Sample processing of human islets

Human islets were prepared by collagenase digestion and density gradient purification. Prior to nucleic acid purification, islets were cultured for 2.7±0.15 days as previously described [63]. DNA and RNA were extracted with the All Prep DNA/RNA kit (Qiagen, Hilden, Germany) and purity and concentration were determined by using a nanodrop (NanoDrop Technologies, Wilmington, USA). The purity of the islet preparations was determined by expression of endocrine (somatostatin and glucagon) and exocrine (pancreatic lipase, amylase α2A, chymotrypsin 2) markers and dithizone staining [63]. β-cell content in human islets of donors with available embedded islets (6 T2D and 13 non-diabetic donors) was analyzed using transmission electron microscopy. Hand-picked islets where fixed in 2.5% glutaraldehyde in freshly prepared Millonig and post-fixed in 1% osmium tetroxide before being dehydrated and embedded in AGAR 100 (Oxford Instruments Nordiska, Lidingö, Sweden) and cut into ultrathin sections as described [5]. The sections were put on Cu-grids and contrasted using uranyl acetate and lead citrate. The islet containing sections were examined in a JEM 1230 electron microscope (JEOL-USA. Inc., MA). Micrographs were analyzed for β-cell content with ImageJ and in-house software programmed in Matlab using methods previously described [14], [79]. Islet cell types were distinguished by means of granular appearance: β-cell granules have a dense core surrounded by a white halo and α-cells have small dense granules. The ratio of β-cells in each islet was calculated by division of the total number of β-cells by the sum of the β-cell and α-cell numbers. Furthermore, glucose-stimulated insulin secretion from human pancreatic islets was measured as described [80].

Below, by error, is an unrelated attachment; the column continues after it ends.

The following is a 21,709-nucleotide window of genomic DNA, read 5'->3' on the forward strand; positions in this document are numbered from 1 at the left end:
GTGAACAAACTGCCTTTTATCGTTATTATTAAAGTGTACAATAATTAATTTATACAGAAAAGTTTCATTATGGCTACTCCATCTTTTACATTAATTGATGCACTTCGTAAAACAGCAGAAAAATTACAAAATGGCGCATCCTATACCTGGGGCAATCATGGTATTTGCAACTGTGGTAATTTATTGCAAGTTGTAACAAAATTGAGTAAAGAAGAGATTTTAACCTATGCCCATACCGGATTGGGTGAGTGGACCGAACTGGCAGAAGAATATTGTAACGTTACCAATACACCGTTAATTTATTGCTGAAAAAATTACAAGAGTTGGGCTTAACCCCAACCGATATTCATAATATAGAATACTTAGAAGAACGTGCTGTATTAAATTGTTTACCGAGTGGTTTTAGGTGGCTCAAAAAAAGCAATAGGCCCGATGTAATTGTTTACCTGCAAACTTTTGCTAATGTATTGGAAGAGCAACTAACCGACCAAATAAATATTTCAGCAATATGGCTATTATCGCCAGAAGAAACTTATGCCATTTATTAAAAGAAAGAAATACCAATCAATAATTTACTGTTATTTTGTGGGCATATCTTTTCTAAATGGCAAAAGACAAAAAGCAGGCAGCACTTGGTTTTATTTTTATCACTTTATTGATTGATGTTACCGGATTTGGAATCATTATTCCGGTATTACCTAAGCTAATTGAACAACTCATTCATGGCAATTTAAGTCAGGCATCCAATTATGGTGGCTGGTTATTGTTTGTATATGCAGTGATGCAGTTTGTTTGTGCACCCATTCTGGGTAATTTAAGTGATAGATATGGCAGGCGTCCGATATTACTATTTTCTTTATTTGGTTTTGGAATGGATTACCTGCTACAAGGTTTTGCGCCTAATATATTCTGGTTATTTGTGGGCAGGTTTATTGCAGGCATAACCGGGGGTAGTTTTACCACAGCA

Purification of human β- and α-cell fractions

β- and α-cells were purified from pancreatic islets of three human donors (aged 54, 55 and 74 years old, with BMI 21.5–23.1 kg/m2), different from the donors described in Table 1 and Table S1, by using a method previously described by Parnaud et al [73]. Dissociation of islet cells was achieved by incubation with constant agitation for 3 minutes at 37°C in 0.05% trypsin-EDTA (Invitrogen) supplemented with 3 mg/ml DNAse I (Roche, Mannheim, Germany) followed by vigorous pipetting. Labelling and FACS sorting of the β- and α-cell fractions was performed as previously described [73]. Sorted β- and α-cells were applied to microscope slides and co-immunostained for insulin and glucagon in order to detect the amount of α-cells in the β-cell fraction, and vice versa. Using this method, a cell purity of 89±9% (mean ± SD) was achieved [81]. After DNA isolation using Qiagen DNEasy blood and tissue kit (Qiagen) and ethanol precipitation, DNA for genome-wide methylation profiling was available for β- and α-cell fractions from 3 and 2 donors, respectively.

Genome-wide DNA methylation profiling